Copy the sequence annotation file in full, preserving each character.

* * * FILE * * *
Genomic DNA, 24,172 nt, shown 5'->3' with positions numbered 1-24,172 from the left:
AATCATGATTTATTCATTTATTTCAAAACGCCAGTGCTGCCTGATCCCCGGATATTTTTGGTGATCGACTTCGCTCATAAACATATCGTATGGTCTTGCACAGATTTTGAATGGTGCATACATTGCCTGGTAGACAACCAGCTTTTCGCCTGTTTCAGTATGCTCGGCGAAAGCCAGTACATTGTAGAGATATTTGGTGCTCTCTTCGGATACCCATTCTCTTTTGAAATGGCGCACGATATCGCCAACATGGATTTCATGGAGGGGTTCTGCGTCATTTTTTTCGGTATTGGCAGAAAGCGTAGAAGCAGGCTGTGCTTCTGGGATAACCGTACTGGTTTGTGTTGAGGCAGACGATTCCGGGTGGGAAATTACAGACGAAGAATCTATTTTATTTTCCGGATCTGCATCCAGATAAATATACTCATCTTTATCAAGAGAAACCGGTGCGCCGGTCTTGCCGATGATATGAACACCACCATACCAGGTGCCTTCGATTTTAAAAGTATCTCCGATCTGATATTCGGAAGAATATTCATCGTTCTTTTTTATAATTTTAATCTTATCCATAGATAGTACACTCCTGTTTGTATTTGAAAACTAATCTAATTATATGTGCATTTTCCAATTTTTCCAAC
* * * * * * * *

Genomic DNA, 24,172 nt, shown 5'->3' with positions numbered 1-24,172 from the left:
AATCATGATTTATTCATTTATTTCAAAACGCCAGTGCTGCCTGATCCCCGGATATTTTTGGTGATCGACTTCGCTCATAAACATATCGTATGGTCTTGCACAGATTTTGAATGGTGCATACATTGCCTGGTAGACAACCAGCTTTTCGCCTGTTTCAGTATGCTCGGCGAAAGCCAGTACATTGTAGAGATATTTGGTGCTCTCTTCGGATACCCATTCTCTTTTGAAATGGCGCACGATATCGCCAACATGGATTTCATGGAGGGGTTCTGCGTCATTTTTTTCGGTATTGGCAGAAAGCGTAGAAGCAGGCTGTGCTTCTGGGATAACCGTACTGGTTTGTGTTGAGGCAGACGATTCCGGGTGGGAAATTACAGACGAAGAATCTATTTTATTTTCCGGATCTGCATCCAGATAAATATACTCATCTTTATCAAGAGAAACCGGTGCGCCGGTCTTGCCGATGATATGAACACCACCATACCAGGTGCCTTCGATTTTAAAAGTATCTCCGATCTGATATTCGGAAGAATATTCATCGTTCTTTTTTATAATTTTAATCTTATCCATAGATAGTACACTCCTGTTTGTATTTGAAAACTAATCTAATTATATGTGCATTTTCCAATTTTTCCAAC